Date of Graduation

Summer 2017

Degree

Master of Science in Psychology

Department

Psychology

Committee Chair

Thomas Kane

Keywords

goal setting, goal hierarchies, goal reporting, memory, self-regulation, goal specificity, goal commitment, working memory

Subject Categories

Industrial and Organizational Psychology

Abstract

Goal setting theory assumes that goals that drive self-regulation exist in ‘goal structures’ and that asking participants to report their goals draws from these pre-existing structures. This study tested this assumption of pre-existing goals against the notion that goals are generated by goal-setters at the time they are requested to report their goals. A model of working memory was used to differentiate between goals existing in memory or goals generated on the spot. Participants were 211 students from a large Midwestern public university, randomly assigned to one of two groups. The experimental group participants reported their career goals while also performing a working memory distraction task, while those in the control group reported their goals undistracted. Students in both groups shortly re-reported their goals (undistracted) by constructing a career ‘goal structure.’ The proportion of goals matching between reporting times, over total goals reported, could be used to infer whether goals were generated on demand or were drawn from pre-existing structures. After appropriate controls, the distracted group reported a significantly lower ratio of matching goals. No significant interaction effects were found for the secondary hypotheses that goal commitment and specificity were relevant to goal reporting. These results provide evidence that reported goals are not solely extracted from pre-existing mental structures.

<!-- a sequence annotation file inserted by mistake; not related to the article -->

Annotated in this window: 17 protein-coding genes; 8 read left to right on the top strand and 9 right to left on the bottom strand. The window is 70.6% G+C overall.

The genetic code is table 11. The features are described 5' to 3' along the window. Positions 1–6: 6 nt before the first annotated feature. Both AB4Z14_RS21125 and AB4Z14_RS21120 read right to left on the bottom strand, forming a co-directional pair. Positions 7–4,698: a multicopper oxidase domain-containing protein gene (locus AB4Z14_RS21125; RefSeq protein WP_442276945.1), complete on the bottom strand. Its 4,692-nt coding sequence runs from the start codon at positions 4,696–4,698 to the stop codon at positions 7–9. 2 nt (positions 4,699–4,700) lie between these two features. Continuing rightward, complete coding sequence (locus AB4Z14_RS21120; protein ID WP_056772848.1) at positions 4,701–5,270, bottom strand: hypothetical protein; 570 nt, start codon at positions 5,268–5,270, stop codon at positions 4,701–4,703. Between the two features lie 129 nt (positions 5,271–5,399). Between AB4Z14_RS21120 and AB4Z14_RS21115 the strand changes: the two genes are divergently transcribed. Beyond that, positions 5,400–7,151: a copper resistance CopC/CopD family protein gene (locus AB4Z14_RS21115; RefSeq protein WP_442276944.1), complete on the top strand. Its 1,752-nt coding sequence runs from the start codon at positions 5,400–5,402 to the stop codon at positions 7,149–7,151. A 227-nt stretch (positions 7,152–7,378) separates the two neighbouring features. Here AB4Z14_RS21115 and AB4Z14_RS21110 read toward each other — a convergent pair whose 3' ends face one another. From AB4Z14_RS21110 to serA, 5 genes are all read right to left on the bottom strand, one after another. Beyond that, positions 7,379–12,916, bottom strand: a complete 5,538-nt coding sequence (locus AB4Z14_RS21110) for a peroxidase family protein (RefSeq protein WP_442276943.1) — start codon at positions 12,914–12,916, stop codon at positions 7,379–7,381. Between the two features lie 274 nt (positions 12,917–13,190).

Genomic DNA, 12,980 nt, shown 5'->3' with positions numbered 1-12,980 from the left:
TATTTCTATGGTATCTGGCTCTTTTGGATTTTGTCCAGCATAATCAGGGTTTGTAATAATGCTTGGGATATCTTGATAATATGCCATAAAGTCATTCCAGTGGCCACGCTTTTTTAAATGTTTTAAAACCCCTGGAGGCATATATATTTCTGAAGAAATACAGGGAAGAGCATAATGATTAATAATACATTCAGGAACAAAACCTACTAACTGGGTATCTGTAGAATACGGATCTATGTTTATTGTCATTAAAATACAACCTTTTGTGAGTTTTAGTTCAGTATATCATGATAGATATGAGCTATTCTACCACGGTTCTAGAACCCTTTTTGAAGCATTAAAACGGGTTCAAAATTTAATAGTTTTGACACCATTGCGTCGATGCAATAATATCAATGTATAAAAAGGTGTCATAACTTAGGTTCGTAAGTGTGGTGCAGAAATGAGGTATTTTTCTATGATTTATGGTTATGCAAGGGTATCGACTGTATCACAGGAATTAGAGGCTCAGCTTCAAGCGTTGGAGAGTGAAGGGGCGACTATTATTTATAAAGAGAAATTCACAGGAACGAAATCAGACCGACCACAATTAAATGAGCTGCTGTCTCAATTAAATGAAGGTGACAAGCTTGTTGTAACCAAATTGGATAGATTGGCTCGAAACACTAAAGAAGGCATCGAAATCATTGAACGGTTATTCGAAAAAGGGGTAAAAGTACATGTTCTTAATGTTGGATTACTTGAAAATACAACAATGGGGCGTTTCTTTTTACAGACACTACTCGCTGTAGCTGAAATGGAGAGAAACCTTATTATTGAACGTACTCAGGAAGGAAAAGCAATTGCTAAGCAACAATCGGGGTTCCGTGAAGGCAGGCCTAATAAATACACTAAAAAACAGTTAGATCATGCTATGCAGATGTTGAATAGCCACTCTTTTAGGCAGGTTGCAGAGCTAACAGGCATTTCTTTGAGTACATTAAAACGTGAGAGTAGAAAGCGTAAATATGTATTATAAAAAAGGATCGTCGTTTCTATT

Copyright

© Nikolas M. Pate

Open Access

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